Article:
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Al Pedrique has steered the Thunder to a 50-40 mark at the Eastern League All-Star Break.


Pedrique’s Main Focus is His Trenton Players

Al Pedrique will tell you quickly what the most important thing on his mind is as he takes the reins of the Double-A Trenton Thunder.

“We’re here for the players,” the 54-year-old native of Valencia Carabobo, Venezuela, said. “We’re here to make them comfortable and help them improve. There are guys who go from Double-A to the majors, skipping Triple-A.

“We need to stress, that to play in the majors, they have to do things consistently every day.”

Pedrique takes over for Tony Franklin, who led Trenton teams to three Eastern League Championships, the last in 2013, in his eight years at the helm. He will be blessed with several of the top Yankees prospects to start the season in right-hander Luis Severino, right-fielder Aaron Judge and first baseman Greg Bird, who likely will cause Eastern League opponents headaches.

He will also have up-and-coming outfielder Jake Cave in his clubhouse.

“You never know,” said Pedrique, who served on major-league coaching staffs in Arizona, Kansas City and Houston, and as the Diamondbacks’ interim manager in 2004. “In the minors, you can have a team with a lot of stars that doesn’t win, or one (like Franklin’s 2013 club) which just comes together.

“We’re looking for both. Development is the key, but winning can be nice as well. We all have to be on the same page. I’m the manager, and that is my responsibility.”

Pedrique’s major-league experience – he appeared in 174 games as a shortstop with the Mets, Pittsburgh Pirates and Detroit Tigers from 1987-89, batting .247 (111-for-449), but committing just 16 errors in 1,001 innings – will come in handy with the Yankees’ Double-A players.

When a player arrives in Double-A, part of his game is usually deemed big-league ready, while other parts need improvement. Pedrique and his staff will constantly be working on those facets with players to move them on to Triple-A Scranton and the Yankees in what is an improving farm system.

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“One thing I can tell the players about the major leagues, as a player and as a coach and manager, is you have to really be at the top of your game every day because the competition is just so demanding,” he said. “They need to learn that at this level.

“When any player moves up, it takes time for him to be comfortable at that level. The player wants to show he belongs, he can play at that level. That’s why we’re here.”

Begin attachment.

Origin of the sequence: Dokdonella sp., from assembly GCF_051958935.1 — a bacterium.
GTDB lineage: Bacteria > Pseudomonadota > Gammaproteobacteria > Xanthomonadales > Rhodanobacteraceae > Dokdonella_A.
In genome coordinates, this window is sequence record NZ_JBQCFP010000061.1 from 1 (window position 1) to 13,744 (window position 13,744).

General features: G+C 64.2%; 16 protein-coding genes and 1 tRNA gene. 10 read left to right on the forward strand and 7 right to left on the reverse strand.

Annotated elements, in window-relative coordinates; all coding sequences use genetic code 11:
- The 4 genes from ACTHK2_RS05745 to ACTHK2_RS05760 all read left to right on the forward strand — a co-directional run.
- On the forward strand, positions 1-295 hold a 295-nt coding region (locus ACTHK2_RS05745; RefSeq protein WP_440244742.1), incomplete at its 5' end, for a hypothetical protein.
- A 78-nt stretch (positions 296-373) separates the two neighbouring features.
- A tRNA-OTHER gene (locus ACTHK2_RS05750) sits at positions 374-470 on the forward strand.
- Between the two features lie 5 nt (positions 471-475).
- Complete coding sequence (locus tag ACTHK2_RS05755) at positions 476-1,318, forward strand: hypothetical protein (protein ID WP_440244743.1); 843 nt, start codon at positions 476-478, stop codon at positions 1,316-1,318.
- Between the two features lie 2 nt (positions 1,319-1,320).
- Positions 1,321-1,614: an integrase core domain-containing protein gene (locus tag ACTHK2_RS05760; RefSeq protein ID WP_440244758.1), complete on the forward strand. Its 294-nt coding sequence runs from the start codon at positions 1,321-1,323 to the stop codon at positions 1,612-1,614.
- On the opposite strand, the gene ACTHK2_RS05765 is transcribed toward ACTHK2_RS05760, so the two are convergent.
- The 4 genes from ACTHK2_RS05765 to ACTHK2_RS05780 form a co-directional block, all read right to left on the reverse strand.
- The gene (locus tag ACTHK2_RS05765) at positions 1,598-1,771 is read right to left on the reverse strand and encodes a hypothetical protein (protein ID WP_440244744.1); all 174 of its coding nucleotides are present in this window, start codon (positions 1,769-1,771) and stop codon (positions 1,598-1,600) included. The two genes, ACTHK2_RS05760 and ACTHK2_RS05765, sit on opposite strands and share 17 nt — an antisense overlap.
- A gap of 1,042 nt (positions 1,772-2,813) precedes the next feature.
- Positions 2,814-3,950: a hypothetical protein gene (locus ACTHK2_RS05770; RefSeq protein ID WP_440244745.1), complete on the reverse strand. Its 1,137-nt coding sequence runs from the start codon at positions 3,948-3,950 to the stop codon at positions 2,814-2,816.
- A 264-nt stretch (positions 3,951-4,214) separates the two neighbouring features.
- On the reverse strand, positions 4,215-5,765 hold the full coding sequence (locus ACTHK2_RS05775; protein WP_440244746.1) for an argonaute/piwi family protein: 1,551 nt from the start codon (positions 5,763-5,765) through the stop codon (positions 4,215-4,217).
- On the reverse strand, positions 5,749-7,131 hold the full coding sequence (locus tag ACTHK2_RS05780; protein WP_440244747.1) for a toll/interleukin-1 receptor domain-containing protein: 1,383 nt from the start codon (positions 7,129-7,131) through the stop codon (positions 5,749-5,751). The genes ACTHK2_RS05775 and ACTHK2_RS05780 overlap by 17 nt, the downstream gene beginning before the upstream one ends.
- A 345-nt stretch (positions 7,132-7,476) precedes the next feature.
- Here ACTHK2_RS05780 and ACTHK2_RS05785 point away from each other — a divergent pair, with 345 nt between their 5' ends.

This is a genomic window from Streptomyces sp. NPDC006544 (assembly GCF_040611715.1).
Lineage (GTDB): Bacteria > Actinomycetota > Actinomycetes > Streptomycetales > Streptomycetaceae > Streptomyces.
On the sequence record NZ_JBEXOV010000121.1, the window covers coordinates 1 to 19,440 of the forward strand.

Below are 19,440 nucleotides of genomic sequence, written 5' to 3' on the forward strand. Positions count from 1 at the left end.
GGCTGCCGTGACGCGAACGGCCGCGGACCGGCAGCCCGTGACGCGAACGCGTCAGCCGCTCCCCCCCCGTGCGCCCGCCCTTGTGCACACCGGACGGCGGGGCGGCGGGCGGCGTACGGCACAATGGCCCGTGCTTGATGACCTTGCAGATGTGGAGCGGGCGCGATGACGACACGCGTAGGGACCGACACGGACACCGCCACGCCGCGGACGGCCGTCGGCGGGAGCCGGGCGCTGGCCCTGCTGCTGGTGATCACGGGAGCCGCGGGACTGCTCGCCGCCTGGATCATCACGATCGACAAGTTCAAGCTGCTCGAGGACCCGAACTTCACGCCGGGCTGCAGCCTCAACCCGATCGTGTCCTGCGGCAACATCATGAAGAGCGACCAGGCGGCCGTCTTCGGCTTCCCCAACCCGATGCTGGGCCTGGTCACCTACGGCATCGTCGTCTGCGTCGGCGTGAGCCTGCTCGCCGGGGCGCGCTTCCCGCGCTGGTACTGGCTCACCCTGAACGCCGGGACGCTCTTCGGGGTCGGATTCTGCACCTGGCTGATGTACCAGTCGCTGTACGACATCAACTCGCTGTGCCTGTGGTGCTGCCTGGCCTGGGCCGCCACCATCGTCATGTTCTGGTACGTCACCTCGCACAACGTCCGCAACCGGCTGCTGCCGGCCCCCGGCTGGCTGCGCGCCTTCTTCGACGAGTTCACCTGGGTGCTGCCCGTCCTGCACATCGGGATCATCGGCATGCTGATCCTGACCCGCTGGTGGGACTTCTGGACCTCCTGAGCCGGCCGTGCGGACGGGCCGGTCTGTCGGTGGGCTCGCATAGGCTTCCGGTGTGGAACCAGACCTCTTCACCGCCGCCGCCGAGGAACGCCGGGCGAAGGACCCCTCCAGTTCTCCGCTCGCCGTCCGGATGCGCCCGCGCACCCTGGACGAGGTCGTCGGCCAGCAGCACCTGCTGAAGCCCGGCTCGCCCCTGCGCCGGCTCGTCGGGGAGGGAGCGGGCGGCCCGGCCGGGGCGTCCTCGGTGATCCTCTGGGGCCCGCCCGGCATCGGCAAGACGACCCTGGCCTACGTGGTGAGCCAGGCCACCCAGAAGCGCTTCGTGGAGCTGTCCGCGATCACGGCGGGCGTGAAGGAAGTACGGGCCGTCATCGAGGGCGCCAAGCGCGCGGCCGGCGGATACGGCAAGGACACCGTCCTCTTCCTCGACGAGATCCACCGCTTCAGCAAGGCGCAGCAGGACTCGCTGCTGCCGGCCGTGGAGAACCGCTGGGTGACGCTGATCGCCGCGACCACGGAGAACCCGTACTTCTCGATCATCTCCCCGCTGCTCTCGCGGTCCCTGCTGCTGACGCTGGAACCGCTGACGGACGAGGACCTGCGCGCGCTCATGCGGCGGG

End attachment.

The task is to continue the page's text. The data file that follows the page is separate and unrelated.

Pedrique first came to the Yankees system in 2013, directing the Class-A South Atlantic League Charleston RiverDogs to a 75-63 mark. He then led Class-A Advanced Tampa to 71-68 Florida State League record and will be aiming for his third straight winning season in the system.

There were be some things familiar.

“I will know most of the players because I have had a lot of them the last two years,” Pedrique said. “I know their tendencies.”

Another is former Thunder fan-favorite P.J. Pilittere, who helped lead both the 2007 and 2008 clubs to Eastern League titles as a catcher. The Yankees are high on the 33-year-old native of San Dimas, Calif., whom they see as a future minor-league manager and maybe more.

Pedrique is thrilled to have Pilittere as his hitting coach.

“P.J. definitely is a future manager,” said Pedrique. “He has it. He knows how to relate to players and communicate well with them. When I found out he was going to be with me again (as the last two seasons), I was really pleased.

“He is a big help both to me and the players.”

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The new Trenton skipper is also familiar with new pitching coach Jose Rosado, 40, whom he knew from the Royals organization. Rosado was 37-45, 4.27 and pitched in two Major League All-Star Games between 1996-2000. His career ended prematurely due to a rotator cuff injury.

“Jose was always a hard-working, good guy when we were with the Royals,” said Pedrique. “Glad to have him as well.”

Former big-league catcher Michel Hernandez completes in the in-uniform coaching staff.

Arm&Hammer Park features some of the finest facilities in the minor leagues. The manager has a spacious office, while his coaches have their own office. The clubhouse is similar in space to a big-league counterpart, while the players have a private lounge and video room.

“In talking to Tony, he told me how much he enjoyed working in Trenton because of the facilities,” said Pedrique. “We also talked about the crowds. It’s nice to have 5,000 people watching you every night. It’s a lot easier to motivate than when there are 150 or 200 people in the stands.”

Pedrique is on the mend from back surgery he had in November, but figures to be back in top shape by mid-summer, continuing another tradition Franklin participated in – taming the area’s many golf courses.

“During the season, that can be relaxing,” said Pedrique.

Bienvenido a Trenton, Al Pedrique


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Written By

Have covered the Yankees and their system for over 20 years. I enjoy writing about future Yankees and where a prospect stands in the system. One rule: I only analyze and comment on prospects I have seen play and have talked to.

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